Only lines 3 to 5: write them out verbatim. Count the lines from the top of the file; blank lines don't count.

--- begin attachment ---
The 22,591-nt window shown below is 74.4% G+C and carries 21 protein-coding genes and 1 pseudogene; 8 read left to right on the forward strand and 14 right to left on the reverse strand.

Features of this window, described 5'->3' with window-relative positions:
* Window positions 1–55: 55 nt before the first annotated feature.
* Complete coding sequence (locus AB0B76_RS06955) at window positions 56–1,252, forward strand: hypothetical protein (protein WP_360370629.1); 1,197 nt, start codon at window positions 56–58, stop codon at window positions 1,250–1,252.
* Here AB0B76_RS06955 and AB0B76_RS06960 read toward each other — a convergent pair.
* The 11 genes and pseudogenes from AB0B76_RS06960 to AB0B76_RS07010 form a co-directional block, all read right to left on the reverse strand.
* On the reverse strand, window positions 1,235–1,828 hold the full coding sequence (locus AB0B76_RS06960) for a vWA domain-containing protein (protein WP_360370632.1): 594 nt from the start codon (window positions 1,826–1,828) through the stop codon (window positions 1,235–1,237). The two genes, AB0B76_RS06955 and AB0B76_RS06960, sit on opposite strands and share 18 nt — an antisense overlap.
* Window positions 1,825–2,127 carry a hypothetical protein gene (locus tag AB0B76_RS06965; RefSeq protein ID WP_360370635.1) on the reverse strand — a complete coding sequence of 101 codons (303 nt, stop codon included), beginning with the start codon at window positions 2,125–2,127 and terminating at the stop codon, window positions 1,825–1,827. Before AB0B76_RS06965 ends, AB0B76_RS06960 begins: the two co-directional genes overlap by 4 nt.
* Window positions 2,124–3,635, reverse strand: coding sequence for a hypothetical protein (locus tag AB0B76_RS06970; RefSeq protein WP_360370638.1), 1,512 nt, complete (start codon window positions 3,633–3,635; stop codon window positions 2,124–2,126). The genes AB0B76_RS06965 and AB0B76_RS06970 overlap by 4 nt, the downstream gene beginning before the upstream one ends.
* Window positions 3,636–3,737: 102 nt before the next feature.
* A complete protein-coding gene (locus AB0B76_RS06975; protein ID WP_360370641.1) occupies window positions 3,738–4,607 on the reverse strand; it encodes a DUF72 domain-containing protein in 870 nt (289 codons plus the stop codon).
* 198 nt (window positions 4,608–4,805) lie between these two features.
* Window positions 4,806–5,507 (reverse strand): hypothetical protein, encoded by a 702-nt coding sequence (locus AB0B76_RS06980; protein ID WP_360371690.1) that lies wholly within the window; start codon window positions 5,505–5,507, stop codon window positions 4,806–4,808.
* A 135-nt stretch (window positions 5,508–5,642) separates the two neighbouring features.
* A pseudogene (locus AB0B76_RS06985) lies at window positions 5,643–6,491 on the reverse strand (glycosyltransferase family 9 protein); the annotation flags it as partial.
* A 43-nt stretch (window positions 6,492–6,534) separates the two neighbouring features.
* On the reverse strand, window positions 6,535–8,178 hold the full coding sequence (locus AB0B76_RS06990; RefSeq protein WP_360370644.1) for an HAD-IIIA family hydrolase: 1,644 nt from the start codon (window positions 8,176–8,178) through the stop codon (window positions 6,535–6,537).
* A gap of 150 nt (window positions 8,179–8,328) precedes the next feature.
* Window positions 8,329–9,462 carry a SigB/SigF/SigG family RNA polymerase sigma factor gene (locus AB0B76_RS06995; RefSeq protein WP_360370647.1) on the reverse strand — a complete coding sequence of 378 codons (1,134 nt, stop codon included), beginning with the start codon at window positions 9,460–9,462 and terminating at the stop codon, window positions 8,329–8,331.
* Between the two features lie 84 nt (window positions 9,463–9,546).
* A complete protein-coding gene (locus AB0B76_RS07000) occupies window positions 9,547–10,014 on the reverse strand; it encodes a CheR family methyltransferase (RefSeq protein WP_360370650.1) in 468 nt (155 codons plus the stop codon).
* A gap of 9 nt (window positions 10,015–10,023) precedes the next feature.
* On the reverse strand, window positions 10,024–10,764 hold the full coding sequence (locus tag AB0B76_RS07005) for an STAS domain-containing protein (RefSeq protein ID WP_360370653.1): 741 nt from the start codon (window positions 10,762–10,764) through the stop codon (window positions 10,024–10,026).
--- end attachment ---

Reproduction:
* Window positions 1–55: 55 nt before the first annotated feature.
* Complete coding sequence (locus AB0B76_RS06955) at window positions 56–1,252, forward strand: hypothetical protein (protein WP_360370629.1); 1,197 nt, start codon at window positions 56–58, stop codon at window positions 1,250–1,252.
* Here AB0B76_RS06955 and AB0B76_RS06960 read toward each other — a convergent pair.